Southern seas warming faster than northern New Zealand

08 November 2017
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Two-spot demoiselles, taken at Poor Knights Islands by Paul Caiger.

Three of the longest-running sea temperature records in the Southern Hemisphere have been analysed by scientists and show that while coastal waters near Auckland are not getting any warmer, southern New Zealand and Tasmania are.

Scientists have long been concerned about ‘tropicalisation’ of oceans due to sea temperature rise from climate change. Predicted changes in marine ecosystems include tropical species moving into areas that were previously too cool and vice versa.

Dr Nick Shears from the University of Auckland’s Institute of Marine Science and Dr Melissa Bowen from the School of Environment say there is as yet no firm evidence this is happening near Auckland but their study shows ocean warming is highly variable between regions.

Their research analysed 50 years of daily sea temperature records taken at Leigh Marine Laboratory north of Auckland; 64 years of records from Otago University’s Portobello Marine Laboratory near Dunedin; and 71 years of data from Maria Island, eastern Tasmania. Satellite and other meteorological data, including major ocean currents and wind patterns, which both have a significant influence on sea temperature, were also included in the analysis.

The research found strong warming off the coast of Tasmania, moderate warming in southern New Zealand and little evidence of long-term warming in coastal waters around the North Island.

However some seasonal variation in warming trends was detected. At Leigh there was evidence of long-term warming in May and June and, conversely, a drop in temperature in November and December.

Down south at Portobello, there was an increase in autumn-winter sea temperature of 1.3 deg C but no long-term changes in summertime temperatures.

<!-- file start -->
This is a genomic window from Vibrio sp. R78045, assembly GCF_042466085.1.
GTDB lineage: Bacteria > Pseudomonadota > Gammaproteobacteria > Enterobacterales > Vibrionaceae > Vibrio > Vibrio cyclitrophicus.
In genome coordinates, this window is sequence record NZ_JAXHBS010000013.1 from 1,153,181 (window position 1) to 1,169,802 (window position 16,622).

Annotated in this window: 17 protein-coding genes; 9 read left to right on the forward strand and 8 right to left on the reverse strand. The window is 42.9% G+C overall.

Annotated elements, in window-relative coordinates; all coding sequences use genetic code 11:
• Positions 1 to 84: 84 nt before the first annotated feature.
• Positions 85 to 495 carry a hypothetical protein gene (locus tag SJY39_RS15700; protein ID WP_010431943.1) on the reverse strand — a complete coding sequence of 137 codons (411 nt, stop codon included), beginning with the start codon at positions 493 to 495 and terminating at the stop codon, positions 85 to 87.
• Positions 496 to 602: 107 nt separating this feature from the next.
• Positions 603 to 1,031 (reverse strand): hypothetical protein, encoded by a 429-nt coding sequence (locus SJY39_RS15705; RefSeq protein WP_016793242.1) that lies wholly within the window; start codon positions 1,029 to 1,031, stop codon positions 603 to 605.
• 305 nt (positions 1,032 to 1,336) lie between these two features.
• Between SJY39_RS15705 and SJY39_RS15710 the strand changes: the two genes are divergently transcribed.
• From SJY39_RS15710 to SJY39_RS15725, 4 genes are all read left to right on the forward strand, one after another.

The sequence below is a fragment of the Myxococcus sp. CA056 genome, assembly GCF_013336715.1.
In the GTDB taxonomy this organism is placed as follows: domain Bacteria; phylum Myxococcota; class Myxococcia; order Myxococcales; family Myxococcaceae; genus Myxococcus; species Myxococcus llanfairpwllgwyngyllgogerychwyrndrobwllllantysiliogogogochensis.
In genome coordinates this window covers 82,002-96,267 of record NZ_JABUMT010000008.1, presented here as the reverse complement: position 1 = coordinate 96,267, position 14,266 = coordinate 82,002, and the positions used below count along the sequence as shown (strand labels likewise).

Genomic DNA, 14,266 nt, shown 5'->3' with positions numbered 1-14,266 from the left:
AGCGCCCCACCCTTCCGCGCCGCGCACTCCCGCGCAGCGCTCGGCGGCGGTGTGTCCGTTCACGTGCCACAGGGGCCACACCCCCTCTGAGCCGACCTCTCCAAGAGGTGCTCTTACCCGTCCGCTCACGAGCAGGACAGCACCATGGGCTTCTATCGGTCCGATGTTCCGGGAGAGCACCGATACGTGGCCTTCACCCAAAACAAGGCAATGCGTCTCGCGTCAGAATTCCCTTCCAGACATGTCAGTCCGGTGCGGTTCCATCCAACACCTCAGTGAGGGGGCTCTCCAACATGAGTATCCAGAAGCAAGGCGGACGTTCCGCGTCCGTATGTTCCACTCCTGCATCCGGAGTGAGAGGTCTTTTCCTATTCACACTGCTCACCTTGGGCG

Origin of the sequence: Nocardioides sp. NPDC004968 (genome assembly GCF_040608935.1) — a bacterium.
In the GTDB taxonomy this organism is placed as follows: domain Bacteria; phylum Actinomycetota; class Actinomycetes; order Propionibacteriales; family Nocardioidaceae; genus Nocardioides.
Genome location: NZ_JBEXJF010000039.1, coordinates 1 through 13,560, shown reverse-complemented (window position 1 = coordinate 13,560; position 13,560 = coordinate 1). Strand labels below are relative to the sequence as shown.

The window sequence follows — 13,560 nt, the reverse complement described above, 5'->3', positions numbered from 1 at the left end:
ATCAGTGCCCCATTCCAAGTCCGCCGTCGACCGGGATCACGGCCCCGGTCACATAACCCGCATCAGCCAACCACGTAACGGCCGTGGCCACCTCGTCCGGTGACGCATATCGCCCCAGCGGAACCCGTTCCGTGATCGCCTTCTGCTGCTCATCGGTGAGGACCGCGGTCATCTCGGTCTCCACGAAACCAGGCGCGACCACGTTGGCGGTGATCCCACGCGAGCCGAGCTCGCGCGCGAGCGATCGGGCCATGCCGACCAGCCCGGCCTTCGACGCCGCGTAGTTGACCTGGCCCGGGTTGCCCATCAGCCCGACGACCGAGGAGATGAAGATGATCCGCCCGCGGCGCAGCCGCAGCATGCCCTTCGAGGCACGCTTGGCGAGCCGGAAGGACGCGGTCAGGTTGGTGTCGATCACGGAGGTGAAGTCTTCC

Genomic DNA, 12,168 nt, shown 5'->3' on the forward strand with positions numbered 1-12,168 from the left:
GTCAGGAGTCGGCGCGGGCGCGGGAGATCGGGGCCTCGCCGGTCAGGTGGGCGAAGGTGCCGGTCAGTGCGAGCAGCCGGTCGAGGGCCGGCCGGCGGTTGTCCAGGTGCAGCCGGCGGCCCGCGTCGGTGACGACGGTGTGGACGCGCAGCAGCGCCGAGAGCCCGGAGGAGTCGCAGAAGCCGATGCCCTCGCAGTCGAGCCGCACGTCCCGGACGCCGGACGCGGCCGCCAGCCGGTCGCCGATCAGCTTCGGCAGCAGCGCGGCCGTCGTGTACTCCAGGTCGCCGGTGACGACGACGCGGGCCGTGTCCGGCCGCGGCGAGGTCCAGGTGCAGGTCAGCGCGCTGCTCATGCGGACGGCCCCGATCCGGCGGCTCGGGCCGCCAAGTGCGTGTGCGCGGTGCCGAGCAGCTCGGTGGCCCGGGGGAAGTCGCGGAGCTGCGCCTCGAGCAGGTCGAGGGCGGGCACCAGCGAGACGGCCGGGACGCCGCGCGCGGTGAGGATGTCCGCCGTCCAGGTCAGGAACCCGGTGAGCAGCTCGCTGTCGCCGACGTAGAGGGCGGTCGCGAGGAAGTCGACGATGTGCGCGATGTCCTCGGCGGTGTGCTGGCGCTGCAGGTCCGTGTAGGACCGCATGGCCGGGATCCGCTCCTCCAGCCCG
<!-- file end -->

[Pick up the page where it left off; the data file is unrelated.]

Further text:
“Seasonal patterns may be influenced by a number of different factors including ocean currents and meteorological conditions,” Dr Bowen says. “This is one aspect of the research we think deserves further investigation.”

The variation in warming trends observed indicate that tropicalisation is unlikely to be uniform but instead will vary between different ocean regions, Dr Shears says.

“For example, we would not expect tropicalisation of northern New Zealand to occur to the same degree as what is currently being observed in eastern Australia. Conversely, we are likely to see an increase in the arrival of warmer water species from northern New Zealand into southern waters.”

Dr Shears says warming in southern New Zealand is of particular concern for unique systems and ecosystems found there, such as yellow-eyed penguins and giant kelp forests.

“These results clearly demonstrate the importance of long-term records in understanding changes around our coasts, predicting how it will change in the future, and predicting how species and ecosystems will change as the oceans warm.”

The study is published in Scientific Reports.

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